If green tea is healthy, then its close cousin, vibrantly green matcha, must be even more so, right? If Gwyneth Paltrow is drinking it, then surely it has to be good for us? Or perhaps it’s the colour that’s making it one of the hot food trends of 2015 – food blogs and Pinterest feeds are full of everything from matcha doughnuts to matcha chia pudding (why have one superfood when you can have two?) in various shades of green.
Green tea has been steaming Australian teacups up for years, but matcha, a tea powder, is a relatively recent introduction – and it’s a popular one. Cool city cafes and their crunchier cousins (and even Starbucks) have matcha lattes on offer. You can also order a cool matcha frappe, or play it straight with a bowl of matcha tea. Gwyneth Paltrow is a fan, along with other celebrities. We’re not just drinking it, though; we’re cooking with it, too. Restaurant dishes made using matcha, such as the much-talked-about green tea soft-serve at Cho Cho San in Sydney, have developed something akin to a cult following. It’s a similar story at some of the world’s most iconic restaurants. Chef Nobu Matsuhisa’s matcha tiramisu is a standout on the dessert menu at Nobu New York, and Heston Blumenthal favours matcha as an ingredient in the palate-cleansing dishes he serves at The Fat Duck, his three-Michelin-starred restaurant in Berkshire, just outside London. Back in Australia, those with a passion for this distinctively green ingredient can head to Cre Asion, a small café tucked in an alley in Sydney, where owner Yu Sasaki’s menu boasts matcha cookies, a matcha-chocolate fondant with matcha sauce, matcha, mascarpone and red bean muffins, and matcha macarons, along with hot matcha lattes and iced green tea lattes.
A powdered green tea that’s been the hero of tea ceremonies in Japan since the 13th century, matcha is made from ground tea leaves that are grown to a much more exacting standard than other varieties of green tea. The tea plants destined to become matcha are grown in near-darkness before they’re harvested to bump up chlorophyll production, which is why matcha is so vibrantly green.
Renee Creer, a certified tea master and owner of Sydney-based tea company Perfect South, says the distinctive colour is one of the reasons matcha has made such a splash recently.
“Matcha is such an unusual thing – a bright green, powdery tea that’s incredibly versatile and has a strangely appealing flavour that’s earthy and vegetal up front, with a soft sweetness that ends on a mild, pleasant bitter note.”
It also provides a hit of caffeine, but one that’s released more slowly than the variety found in coffee, thanks to the presence of an amino acid called L-theanine. And then there are the vitamins and minerals and the concentrated dose of antioxidants that matcha delivers. There’s a lot of talk that matcha may have a range of health benefits, from boosting metabolism to supporting immunity or lowering cholesterol, but it’s early days. While there’s plenty of research on green tea, there’s not much on matcha yet. The signs are promising: we do know that it has levels of an antioxidant compound called epigallocatechin gallate at least three times higher than the average cup of green tea. And what’s not in doubt is that it’s a product with an intriguing flavour and rich history.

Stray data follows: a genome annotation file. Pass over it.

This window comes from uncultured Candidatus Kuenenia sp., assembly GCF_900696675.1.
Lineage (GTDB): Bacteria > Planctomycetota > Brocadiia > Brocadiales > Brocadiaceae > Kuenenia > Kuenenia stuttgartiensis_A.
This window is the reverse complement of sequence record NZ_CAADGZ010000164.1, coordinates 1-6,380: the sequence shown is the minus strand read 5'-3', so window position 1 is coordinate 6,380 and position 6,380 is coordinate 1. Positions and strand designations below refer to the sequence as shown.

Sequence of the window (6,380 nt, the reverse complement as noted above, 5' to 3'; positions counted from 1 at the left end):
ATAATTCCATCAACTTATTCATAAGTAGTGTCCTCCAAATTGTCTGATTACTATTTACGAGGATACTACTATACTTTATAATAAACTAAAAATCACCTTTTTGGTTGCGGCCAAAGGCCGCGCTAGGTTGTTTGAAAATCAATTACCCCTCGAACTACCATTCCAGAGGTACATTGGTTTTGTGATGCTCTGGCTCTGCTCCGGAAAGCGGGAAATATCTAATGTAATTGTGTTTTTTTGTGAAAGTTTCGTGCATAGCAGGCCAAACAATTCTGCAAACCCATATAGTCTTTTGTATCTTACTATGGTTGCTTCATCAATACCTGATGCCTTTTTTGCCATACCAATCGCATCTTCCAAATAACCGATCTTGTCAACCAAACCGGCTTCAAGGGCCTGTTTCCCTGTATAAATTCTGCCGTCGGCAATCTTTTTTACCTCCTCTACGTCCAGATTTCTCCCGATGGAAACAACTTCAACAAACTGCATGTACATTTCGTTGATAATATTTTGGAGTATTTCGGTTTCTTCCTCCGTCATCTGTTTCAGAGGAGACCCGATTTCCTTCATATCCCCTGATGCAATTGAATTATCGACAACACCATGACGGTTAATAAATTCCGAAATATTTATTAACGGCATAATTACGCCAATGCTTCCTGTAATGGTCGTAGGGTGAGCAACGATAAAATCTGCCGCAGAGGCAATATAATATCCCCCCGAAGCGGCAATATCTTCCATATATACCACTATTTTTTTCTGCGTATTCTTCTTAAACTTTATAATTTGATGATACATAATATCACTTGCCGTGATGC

“It’s exciting to discover unique products or to experience a new take on something familiar. And matcha certainly ticks these boxes. It’s got a lot of things going for it,” says Creer.
There are a few different grades to choose from and you will sometimes see the words ‘single estate’ and ‘first harvest’ doing the rounds. But if you’re planning to drink matcha on its own, Creer says the most important thing to look for is ‘ceremonial grade’ matcha. “And make sure it’s from Japan, not anywhere else. The price will be higher and the colour more vibrantly emerald than other grades, to reflect the calibre of the tea. My advice is not to skimp on your matcha if you want to drink it straight. Buy the best you can afford and indulge yourself.”
When you’re cooking with matcha, use a culinary or ingredient-grade tea. “The colour will be more of an army, dull green and the price will be lower. But it’s perfect for cooking or adding to drinks like smoothies and matcha lattes,” suggests.
Chase Kojima, executive chef at Japanese restaurants Sokyo in Sydney and and Kiyomi on the Gold Coast, enjoys putting that sort of matcha to work in his kitchen, and not just in his sweet creations – he serves matcha salt with tempura and likes eating matcha buckwheat noodles. “I do love green tea ice-cream, though, and think it’s something that goes very well with chocolate desserts.”
So what’s the next hot thing in tea to follow matcha? Another variety called houjicha is starting to muscle in. “Powdered houjicha is a dry-roasted tea with an amber-brown colour and it’s beginning to appear in pastries, chocolates, cakes and soft serve ice-cream,” says Creer. “Its flavour has delicious roasted, nutty and caramel notes that suits drinks and desserts. But will it reach matcha’s heights? No. You really can’t compare the two; houjicha is an every day tea made from leaves picked later in the harvest, that’s low in caffeine and nutrients. In comparison, Matcha is a culturally and historically significant tea that’s highly prized.” Which is just one more reason why it’s so special.
Cook with matcha
Photography by Leanne Kitchen. Styling by Sarah O’Brien. Food preparation by Dixie Elliott.